The Changing Face of Pediatric Dentistry in Connecticut

 

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Prevention and vigilance drive treatment. A risk assessment is done very early on, according to Dr. Steven D. Ureles of Children’s Dental Associates of New London County. “By identifying the bacteria in a child’s mouth, we can categorize his or her risk factors and establish a program for prevention,” says Ureles, who teaches at both at the Harvard School of Dental Medicine and the UConn School of Dental Medicine.

As teeth emerge, they’re cleaned regularly and sealed as a matter of course. “When I started practicing in 1997, sealants were not covered by insurance,” said Bialik. “Today, even Medicaid covers them.” If alignment or spacing is a concern, patients are referred to orthodontists. Most dentists agree that fluoride, which strengthens tooth enamel, is endemic today, so rinses are largely a thing of the past.

Dentists agree that snacking on sugary treats should be kept to a minimum, and brushing and flossing remain the twin mainstays of good oral health. “There is absolutely no substitute for brushing and flossing,” says Bialik. “Parents have to help younger kids, tirelessly, until they learn to do it properly. And they should never, ever let a child go to sleep without brushing— even at naptime—because saliva production slows down when we sleep, and we know that’s what keeps teeth clean.”

With so much “science-based evidence” at their disposal, pediatric dentists are equipped not only to fill cavities, but “to treat the whole person,” suggests Ureles. Yet, despite all the preventive medicine, cavities are five times more common in kids than asthma, he says. The problem is a significant population that is uneducated, uninsured and underserved.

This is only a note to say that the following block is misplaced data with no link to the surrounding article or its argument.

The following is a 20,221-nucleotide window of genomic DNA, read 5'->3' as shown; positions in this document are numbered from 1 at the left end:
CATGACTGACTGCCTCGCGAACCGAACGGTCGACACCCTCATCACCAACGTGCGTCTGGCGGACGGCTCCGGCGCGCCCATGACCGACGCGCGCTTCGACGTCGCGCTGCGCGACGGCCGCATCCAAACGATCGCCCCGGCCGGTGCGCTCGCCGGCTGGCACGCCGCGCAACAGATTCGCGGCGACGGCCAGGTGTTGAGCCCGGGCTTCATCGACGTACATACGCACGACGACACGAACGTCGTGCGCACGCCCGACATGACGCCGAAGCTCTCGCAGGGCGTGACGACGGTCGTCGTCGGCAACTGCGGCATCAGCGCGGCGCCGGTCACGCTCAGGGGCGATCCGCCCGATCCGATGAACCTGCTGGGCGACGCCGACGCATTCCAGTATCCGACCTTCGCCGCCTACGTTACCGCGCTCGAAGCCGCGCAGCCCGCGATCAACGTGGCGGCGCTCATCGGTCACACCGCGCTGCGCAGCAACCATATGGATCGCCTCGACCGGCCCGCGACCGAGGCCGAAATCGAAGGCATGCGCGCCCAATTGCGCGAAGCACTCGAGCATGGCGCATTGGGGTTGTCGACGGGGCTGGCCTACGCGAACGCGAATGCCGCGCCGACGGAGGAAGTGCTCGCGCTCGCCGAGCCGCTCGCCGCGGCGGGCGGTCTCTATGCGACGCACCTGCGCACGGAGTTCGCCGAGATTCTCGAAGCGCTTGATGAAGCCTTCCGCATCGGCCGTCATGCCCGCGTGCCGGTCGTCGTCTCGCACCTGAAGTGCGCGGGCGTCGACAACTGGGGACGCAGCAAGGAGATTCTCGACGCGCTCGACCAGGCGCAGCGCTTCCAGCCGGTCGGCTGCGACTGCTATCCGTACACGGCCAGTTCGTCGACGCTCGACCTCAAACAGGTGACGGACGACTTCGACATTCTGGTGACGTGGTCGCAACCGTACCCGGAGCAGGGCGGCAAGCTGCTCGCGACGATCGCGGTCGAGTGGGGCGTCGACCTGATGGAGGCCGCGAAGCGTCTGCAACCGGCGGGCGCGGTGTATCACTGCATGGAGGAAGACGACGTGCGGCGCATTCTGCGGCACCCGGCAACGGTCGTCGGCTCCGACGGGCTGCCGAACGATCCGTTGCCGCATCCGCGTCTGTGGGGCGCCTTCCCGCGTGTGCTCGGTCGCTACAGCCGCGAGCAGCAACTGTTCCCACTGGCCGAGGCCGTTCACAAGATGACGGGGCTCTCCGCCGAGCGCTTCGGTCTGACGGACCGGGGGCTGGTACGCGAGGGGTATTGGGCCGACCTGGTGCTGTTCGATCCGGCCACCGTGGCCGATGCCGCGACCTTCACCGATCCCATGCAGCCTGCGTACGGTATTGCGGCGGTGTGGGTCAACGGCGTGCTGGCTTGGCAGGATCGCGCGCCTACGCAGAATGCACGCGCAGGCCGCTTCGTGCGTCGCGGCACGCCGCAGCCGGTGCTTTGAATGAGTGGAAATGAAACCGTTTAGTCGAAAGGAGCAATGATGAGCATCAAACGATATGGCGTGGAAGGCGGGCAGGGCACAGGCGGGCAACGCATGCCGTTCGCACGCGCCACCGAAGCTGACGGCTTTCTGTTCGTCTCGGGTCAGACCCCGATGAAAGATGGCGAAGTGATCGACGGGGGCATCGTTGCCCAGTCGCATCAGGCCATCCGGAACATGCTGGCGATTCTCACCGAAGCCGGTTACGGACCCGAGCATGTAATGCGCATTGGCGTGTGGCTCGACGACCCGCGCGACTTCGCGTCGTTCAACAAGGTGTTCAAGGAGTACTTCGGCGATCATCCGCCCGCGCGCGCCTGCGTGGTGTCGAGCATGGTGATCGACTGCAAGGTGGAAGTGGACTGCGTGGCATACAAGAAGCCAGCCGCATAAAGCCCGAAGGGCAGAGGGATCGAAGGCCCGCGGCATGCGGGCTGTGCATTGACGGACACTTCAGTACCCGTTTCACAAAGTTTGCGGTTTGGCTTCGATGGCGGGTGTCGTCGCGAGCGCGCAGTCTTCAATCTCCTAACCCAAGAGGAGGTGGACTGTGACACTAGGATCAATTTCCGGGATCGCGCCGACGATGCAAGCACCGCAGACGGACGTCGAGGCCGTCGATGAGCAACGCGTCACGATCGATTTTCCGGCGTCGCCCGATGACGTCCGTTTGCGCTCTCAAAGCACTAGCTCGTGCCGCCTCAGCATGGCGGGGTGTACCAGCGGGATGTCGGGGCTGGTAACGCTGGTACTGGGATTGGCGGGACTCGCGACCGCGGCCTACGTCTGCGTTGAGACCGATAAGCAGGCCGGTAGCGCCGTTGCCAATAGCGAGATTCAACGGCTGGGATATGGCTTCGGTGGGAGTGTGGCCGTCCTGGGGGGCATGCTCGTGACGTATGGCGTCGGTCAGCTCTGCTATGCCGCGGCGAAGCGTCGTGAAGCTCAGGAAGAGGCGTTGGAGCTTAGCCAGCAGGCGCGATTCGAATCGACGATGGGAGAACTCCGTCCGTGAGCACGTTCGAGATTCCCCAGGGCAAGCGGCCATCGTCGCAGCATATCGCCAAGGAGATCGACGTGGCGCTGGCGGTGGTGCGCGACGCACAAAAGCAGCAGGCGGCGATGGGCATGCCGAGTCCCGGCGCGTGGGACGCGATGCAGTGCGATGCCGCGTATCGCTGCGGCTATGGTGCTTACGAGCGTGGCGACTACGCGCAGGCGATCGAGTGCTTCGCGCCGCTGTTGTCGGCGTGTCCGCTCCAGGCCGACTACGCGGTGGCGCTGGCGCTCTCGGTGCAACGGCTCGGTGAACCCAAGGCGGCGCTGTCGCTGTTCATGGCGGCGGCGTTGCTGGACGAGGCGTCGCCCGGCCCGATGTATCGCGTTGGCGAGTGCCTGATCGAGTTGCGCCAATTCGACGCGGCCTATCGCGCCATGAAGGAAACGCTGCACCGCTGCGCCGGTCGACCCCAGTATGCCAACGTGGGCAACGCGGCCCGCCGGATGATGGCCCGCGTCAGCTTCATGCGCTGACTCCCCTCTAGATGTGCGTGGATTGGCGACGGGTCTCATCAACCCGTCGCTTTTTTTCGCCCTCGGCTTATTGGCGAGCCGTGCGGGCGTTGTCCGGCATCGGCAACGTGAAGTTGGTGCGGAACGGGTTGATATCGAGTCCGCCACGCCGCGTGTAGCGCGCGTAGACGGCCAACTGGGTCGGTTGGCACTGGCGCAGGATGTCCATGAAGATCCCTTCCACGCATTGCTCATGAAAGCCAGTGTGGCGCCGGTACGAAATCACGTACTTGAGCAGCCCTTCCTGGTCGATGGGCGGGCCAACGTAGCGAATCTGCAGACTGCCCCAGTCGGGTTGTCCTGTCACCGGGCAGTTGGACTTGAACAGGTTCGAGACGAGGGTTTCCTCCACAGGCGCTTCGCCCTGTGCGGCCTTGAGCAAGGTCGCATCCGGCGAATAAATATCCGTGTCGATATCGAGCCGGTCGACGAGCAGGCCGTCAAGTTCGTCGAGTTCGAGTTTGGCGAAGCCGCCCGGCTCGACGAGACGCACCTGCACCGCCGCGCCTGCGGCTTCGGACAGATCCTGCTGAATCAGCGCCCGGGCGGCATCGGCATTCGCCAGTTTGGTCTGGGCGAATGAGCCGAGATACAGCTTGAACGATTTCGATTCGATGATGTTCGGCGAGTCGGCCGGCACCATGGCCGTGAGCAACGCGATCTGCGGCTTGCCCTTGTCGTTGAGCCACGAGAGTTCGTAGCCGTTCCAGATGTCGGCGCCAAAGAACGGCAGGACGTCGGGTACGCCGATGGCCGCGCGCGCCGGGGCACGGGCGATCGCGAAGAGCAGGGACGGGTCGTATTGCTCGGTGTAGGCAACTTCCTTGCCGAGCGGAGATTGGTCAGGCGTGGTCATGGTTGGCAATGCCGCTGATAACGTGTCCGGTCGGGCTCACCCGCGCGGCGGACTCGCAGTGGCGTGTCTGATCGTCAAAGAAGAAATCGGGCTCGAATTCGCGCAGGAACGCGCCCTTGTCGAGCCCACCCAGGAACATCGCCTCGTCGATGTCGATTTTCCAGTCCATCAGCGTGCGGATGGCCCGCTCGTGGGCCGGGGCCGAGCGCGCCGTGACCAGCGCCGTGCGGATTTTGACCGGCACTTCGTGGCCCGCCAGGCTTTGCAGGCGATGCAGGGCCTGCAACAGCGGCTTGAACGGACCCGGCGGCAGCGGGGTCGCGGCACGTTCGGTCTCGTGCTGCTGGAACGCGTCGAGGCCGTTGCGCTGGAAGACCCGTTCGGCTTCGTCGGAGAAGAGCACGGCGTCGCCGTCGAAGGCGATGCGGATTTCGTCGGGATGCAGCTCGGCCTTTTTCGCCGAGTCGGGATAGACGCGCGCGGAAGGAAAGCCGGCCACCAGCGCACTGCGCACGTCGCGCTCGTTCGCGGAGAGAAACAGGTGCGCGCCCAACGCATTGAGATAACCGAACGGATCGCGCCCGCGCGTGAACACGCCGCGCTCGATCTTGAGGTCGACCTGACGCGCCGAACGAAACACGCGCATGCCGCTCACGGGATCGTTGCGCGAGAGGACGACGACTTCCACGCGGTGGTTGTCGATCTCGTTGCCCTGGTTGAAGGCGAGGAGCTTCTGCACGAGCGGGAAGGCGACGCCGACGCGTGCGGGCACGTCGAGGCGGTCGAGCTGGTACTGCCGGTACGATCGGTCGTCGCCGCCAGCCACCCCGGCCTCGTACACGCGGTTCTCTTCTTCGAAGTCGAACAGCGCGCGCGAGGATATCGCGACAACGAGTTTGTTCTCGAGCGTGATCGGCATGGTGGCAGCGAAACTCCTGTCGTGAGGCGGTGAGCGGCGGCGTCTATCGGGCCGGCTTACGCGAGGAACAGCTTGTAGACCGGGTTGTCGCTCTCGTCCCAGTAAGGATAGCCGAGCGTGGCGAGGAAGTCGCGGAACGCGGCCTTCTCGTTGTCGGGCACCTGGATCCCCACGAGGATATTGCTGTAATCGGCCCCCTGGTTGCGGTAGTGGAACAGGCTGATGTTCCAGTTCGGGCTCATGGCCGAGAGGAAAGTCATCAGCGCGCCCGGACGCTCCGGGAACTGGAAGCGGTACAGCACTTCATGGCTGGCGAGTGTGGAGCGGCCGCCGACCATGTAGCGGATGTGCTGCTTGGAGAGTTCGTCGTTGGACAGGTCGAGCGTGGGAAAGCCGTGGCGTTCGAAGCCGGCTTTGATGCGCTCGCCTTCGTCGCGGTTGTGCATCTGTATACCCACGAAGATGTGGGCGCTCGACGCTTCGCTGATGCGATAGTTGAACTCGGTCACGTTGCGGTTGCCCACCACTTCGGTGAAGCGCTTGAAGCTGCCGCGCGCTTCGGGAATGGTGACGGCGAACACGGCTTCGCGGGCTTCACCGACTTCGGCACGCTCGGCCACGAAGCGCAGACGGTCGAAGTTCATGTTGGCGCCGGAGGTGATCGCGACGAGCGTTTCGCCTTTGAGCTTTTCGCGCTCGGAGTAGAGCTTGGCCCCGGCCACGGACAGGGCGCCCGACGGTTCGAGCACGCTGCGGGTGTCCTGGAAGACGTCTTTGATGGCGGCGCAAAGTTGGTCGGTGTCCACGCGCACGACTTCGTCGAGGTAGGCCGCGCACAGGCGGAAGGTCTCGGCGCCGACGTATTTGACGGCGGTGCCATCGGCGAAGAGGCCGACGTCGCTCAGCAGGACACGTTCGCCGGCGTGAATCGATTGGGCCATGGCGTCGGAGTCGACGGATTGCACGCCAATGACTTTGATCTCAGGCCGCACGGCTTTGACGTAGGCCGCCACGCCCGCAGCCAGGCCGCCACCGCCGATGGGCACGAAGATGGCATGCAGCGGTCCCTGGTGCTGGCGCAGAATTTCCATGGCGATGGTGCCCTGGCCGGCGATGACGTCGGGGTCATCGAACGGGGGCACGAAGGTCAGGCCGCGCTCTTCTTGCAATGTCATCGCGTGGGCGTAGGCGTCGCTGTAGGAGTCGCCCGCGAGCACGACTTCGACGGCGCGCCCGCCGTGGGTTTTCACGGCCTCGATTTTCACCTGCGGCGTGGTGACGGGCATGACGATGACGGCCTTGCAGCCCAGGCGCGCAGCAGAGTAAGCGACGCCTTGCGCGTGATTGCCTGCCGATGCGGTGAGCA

“There are many parents who simply don’t know the consequences of putting a baby to sleep with a bottle in its mouth,” says Bialik. “I have to say that social services is doing a very good job of reaching out to this population. We have a serious language barrier in the greater Danbury area, where many speak Portuguese, but it’s improving. And the advent of social networking is helping. Once the word gets out to one Medicaid patient, it spreads.”

At the end of the day, children’s dentists say they have your kids’ best interests at heart—and by all accounts, they love what they do. “I’ve been doing this six days a week for 25 years and I can honestly say I look forward to coming to work in the morning,” says Ureles. A recent AAPD study shows that more dental students are choosing pediatric dentistry over any other specialty, adds Brill. “When you can treat someone from a very young age and have such a positive impact and watch them grow into healthy adults,” he says, “well, there’s a real level of satisfaction in that.”

 

The Changing Face of Pediatric Dentistry in Connecticut

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